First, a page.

Tuesday, May 20, 2014

Death Merchant #4: Chinese Conspiracy

Chinese Conspiracy - my favourite of the four Death Merchant books so far - begins in a roadhouse just outside of Du Quoin, Illinois, where Richard Camellion is enjoying a cold glass of tomato juice. The Death Merchant is actually on vacation, working (for some unstated reason) as a game operator in a travelling carnival, "a holiday from intrigue, violence and sudden death".

[We get a decent description of the Death Merchant early in the book. He's in his mid-30s, weighs about 170, not big but well-muscled. "Kind of an ordinary-looking guy ... wore his hair in a kind of flattop, like a roof, over a face that was strong, the jaw firm, the nose rather delicate." And don't forget the chilling stare from his "icy blue eyes". We also learn that, in addition to tomato juice, he likes apricot juice. Still no background on his life or how he became the merchant of death, though.]

An attractive local woman needs help with her car and Camellion volunteers to help. Once outside and surrounded by five armed men, he realizes he has fallen into a trap. The Death Merchant's vacation is over! Camellion works steadily, incapacitating each goon, before getting some assistance from a mysterious stranger, who calls Camellion by name and says they need to leave the roadhouse at once. The stranger is Vallie "The Eye" West, a top CIA agent, and he tells Camellion that the Russians tipped off the CIA about a week ago that China sought to kill the DM because of his possible involvement in a CIA mission against China.

That mission, which Camellion accepts (of course) involves the launch of a U.S. space shuttle called Toro I, which will become the world's first space station. Dr. Berthram Goddard, the head of Project Toro, was recently kidnapped from Cape Kennedy by a "private" spy group hired by the Chinese. (Rosenberger makes a big point of noting that the "Orientals" were unable to pull off the kidnapping themselves, because they couldn't infiltrate Cape Kennedy undetected; they needed to hire some "white" agents that could blend in.) The kidnappers are under the direction of ex-Nazi Hans Hugo Kronsleiter, who tangled with the Death Merchant in Argentina six years ago. (We learn about this incident and why Camellion burns to exact revenge on Kronsleiter much later in the book.)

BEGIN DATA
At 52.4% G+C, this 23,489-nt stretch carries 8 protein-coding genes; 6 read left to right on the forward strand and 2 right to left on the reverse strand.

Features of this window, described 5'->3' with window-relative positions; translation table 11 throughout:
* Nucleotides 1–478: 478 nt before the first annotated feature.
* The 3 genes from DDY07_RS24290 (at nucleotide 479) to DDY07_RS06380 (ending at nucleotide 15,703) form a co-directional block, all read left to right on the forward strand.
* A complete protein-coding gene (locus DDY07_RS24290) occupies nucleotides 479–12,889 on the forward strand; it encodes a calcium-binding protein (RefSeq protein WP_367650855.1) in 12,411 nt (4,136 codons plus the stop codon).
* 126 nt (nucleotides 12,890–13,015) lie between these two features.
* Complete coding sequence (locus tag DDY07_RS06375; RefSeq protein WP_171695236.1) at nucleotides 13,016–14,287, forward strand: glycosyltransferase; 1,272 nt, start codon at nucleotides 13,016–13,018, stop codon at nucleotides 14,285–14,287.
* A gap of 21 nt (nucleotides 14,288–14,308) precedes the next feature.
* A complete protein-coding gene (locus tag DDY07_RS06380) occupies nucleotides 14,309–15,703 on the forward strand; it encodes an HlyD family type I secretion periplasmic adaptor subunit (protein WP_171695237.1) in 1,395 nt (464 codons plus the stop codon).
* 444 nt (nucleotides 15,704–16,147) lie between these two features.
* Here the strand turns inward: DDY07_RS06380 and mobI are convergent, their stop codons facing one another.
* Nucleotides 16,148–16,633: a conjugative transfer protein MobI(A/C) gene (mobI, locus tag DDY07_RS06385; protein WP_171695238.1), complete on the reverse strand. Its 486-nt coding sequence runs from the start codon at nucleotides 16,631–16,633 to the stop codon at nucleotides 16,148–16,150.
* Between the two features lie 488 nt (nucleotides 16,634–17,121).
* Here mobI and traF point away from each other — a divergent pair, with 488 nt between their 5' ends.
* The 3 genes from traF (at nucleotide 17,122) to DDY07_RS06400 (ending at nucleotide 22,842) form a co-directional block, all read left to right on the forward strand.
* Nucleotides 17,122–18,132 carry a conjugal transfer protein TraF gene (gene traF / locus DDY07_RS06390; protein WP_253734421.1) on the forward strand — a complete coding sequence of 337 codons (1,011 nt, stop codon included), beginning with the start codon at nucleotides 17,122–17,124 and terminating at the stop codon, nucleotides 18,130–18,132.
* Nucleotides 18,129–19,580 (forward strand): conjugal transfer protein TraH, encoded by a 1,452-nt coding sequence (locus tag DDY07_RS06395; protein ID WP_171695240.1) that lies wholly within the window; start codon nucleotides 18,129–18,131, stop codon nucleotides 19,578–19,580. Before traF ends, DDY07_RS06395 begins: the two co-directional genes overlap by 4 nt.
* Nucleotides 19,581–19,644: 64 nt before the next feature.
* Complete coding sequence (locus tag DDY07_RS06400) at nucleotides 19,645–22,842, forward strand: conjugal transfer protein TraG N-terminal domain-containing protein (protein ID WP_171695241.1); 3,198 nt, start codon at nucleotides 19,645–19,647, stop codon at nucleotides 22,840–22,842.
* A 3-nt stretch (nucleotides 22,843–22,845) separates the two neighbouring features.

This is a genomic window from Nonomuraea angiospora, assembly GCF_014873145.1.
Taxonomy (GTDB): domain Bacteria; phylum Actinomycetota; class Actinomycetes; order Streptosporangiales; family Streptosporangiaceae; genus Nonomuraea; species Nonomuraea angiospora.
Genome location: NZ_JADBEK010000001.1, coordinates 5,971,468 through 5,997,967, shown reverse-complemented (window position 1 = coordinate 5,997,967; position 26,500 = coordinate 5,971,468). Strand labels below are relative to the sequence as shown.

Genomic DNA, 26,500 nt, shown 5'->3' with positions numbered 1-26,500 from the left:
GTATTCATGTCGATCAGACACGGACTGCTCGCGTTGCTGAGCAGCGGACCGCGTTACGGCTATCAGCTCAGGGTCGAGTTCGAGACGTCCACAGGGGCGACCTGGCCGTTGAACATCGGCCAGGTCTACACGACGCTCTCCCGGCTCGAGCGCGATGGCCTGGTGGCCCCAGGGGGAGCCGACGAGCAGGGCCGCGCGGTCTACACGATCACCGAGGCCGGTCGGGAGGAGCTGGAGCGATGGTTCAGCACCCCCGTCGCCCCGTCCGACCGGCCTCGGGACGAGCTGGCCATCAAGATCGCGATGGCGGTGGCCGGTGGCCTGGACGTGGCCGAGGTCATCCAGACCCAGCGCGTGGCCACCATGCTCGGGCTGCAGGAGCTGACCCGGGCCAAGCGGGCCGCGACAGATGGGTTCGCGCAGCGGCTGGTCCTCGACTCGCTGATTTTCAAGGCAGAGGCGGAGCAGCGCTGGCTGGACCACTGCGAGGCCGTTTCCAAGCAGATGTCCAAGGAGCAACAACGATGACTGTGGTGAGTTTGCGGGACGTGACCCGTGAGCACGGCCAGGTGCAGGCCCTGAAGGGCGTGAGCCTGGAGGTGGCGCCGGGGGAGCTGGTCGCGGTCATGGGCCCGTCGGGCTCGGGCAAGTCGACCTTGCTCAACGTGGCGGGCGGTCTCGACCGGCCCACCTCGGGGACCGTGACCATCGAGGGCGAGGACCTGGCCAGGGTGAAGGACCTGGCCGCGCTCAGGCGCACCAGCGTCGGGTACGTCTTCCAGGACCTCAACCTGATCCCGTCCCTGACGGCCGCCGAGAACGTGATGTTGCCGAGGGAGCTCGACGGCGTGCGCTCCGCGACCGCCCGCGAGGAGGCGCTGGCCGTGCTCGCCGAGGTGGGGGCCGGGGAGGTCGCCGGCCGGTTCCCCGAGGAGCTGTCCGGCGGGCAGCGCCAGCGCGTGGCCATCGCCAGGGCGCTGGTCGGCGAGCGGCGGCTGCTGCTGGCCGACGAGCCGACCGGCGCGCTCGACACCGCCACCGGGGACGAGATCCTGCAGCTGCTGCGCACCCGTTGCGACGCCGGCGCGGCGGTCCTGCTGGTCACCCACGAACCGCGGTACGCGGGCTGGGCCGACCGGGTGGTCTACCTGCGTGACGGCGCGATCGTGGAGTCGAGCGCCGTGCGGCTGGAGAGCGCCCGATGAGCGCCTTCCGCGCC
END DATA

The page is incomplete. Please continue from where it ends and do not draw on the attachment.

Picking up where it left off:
The U.S. believes Kronsleiter will try to smuggle Goddard back to China via Canada. China will then announce that Goddard has defected because he supposedly opposes the U.S.'s "imperialistic" actions in Vietnam - people will buy this line because his son is a conscientious objector living in Montreal - and when China destroys the space shuttle via missiles shot from a nuclear sub in James Bay, they will claim Goddard assisted in giving them vital information. The destruction of Toro I will be a huge blow to the U.S. space program and a tremendous propaganda victory for China. It's up to the Death Merchant to rescue Goddard and foil the plot.

I enjoyed this installment more than the first three. Because it's a given that the DM (who actually is referred to as the "DM" a couple times!) will survive and succeed - and so far (outside of the very end of The Psychotron Plot), he has not even been seriously wounded, which requires a huge suspension of belief - the fun in reading these adventure pulps comes from the intricacy and momentum of Rosenberger's plots and the utterly over-the-top descriptions of the Death Merchant's assaults and the resultant gore. A typical example: